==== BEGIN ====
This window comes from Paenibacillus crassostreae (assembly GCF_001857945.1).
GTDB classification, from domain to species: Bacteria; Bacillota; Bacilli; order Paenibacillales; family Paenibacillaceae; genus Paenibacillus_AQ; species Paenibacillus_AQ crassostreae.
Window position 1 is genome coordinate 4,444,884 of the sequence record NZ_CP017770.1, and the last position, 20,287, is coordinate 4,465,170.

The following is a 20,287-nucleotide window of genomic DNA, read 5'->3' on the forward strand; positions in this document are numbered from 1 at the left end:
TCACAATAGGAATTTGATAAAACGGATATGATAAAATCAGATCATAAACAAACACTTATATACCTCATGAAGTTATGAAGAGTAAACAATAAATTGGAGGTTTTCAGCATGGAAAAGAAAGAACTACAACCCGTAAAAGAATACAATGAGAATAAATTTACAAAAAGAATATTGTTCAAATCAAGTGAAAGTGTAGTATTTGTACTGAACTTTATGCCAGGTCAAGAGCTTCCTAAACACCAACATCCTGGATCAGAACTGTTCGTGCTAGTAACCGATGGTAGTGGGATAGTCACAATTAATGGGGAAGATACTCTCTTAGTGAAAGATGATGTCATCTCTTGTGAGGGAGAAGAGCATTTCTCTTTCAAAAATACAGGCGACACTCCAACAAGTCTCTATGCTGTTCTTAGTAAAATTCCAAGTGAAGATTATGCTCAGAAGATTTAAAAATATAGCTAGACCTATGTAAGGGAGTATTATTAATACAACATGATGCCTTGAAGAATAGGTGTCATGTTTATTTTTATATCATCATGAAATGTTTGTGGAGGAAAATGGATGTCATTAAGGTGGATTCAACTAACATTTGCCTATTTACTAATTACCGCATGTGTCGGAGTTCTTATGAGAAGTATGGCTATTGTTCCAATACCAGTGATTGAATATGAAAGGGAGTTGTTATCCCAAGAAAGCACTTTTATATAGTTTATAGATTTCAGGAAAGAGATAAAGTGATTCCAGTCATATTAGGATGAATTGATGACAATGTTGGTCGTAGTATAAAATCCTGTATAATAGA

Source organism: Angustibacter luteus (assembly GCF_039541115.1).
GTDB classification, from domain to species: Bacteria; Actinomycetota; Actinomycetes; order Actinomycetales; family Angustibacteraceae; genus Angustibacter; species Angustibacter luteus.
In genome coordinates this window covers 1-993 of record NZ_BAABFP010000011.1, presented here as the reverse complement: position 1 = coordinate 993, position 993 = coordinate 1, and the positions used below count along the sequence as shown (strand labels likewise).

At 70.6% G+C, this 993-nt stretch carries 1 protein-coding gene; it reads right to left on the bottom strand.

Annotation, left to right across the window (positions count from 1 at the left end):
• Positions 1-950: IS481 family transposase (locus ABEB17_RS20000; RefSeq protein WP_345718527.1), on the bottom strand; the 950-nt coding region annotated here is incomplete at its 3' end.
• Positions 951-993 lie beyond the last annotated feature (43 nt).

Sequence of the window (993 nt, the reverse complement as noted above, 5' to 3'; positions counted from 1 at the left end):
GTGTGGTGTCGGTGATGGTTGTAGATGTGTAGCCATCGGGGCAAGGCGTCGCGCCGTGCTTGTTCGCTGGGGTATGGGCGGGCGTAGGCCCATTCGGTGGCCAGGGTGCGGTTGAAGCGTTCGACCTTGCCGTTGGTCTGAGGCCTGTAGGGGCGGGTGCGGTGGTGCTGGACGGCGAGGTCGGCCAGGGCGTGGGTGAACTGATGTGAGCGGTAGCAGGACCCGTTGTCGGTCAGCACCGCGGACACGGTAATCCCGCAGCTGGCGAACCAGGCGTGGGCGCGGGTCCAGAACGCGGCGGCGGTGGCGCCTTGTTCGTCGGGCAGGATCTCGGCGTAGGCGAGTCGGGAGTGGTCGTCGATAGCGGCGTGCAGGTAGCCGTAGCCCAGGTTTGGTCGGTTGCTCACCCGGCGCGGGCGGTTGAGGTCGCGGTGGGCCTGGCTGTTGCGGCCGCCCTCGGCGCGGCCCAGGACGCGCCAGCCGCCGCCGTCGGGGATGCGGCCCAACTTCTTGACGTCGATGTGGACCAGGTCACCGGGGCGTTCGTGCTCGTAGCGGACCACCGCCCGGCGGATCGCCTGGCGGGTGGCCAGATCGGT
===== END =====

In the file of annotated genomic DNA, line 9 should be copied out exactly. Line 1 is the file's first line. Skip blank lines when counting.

At 70.6% G+C, this 993-nt stretch carries 1 protein-coding gene; it reads right to left on the bottom strand.